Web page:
Phase Six: I’m ready to give up my maternity pants. I fit back into some of my old clothes but not all, because while my weight is back to pre-pregnancy, my body is different. I know I want to have two kids, so I can’t burn my maternity clothes just yet. Aside from some shoes and accessories, I don’t really buy myself anything new, because I like to buy things that I can wear for several years, and I just don’t know what my body is going to be like after #2. Oh and also, once you have a kid you are acutely aware of any dollar you spend that should probably go toward that kid instead of you. $45 new top, or $45 to the college fund??? College is going to be one billion dollars a year by that time, so I really don’t need that new top.

Rinse and repeat. I’ve been through this cycle twice. My youngest is almost two. The maternity clothes have long been given away, but I’m still not shopping for myself either. My body didn’t snap back quite as well after number two as it did after number one. I have diastasis recti which means my abs didn’t completely come back together. The long and the short of it, is that I look a couple months pregnant. And some insensitive assholes have asked if I am. Mom Tip: NEVER EVER EVER ask someone if they are pregnant. EVER. If you can’t obviously tell they are pregnant you are treading on some very dangerous territory.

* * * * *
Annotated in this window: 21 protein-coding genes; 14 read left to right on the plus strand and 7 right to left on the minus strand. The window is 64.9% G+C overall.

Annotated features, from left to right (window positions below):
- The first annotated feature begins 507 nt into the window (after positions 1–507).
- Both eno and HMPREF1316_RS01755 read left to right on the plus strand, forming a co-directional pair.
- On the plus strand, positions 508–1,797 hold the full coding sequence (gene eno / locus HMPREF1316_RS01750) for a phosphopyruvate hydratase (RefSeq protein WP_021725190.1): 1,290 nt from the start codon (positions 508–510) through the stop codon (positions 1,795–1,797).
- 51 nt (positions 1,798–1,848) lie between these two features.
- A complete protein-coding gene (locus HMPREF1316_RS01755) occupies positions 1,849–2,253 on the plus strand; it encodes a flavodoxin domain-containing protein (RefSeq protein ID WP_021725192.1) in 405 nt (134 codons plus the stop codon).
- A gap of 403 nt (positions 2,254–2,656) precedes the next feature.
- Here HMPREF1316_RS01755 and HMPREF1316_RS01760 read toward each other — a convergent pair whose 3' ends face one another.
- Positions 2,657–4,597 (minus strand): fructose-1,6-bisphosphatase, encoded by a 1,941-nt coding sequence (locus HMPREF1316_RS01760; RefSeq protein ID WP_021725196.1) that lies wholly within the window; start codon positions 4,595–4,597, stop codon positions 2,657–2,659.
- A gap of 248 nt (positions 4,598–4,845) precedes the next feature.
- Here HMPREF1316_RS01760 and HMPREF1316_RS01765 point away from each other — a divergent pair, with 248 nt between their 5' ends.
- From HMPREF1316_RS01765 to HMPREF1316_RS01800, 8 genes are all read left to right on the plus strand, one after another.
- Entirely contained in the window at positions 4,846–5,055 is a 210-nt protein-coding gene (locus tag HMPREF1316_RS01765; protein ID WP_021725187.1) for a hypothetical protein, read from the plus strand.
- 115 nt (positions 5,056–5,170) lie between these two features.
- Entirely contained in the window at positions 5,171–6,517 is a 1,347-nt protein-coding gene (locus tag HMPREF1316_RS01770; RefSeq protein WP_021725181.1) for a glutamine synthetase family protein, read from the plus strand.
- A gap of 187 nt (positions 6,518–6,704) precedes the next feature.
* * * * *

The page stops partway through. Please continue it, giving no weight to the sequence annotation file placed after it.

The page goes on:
I have lots of things in my closet (even some still-great pieces from sample sales of my designer days) that just don’t fit me the same way, or draw attention to places I would rather not. I’m not ready to part with them. I’m not ready to accept this body as my own just yet. I’m a work in progress.

As it relates to pregnancy and fashion, I will leave you with a story. Once upon a time, Lisa and I were out to dinner. Young twenty-somethings living in New York. Girls on the town. At dinner we saw a group of women, one of which was pregnant. She was so amazingly stylish, we couldn’t help but notice her. She was definitely Phase Two. An emerald green open-back halter top over a black bandeau, white jeans, gold jewelry and gold platform sandals. Lisa, the more outspoken of the two of us, excused herself and went over and told her how fabulous she looked. It turned out she worked for a very popular online retailer and had access to great stuff, but she was absolutely thrilled for the compliment. I think about her often. I’m certain I never looked that fabulous when I was pregnant, but now I understand the effort it takes when you are pregnant to pull out all the stops, and that complimenting a pregnant woman is maybe one of the nicest things you can do.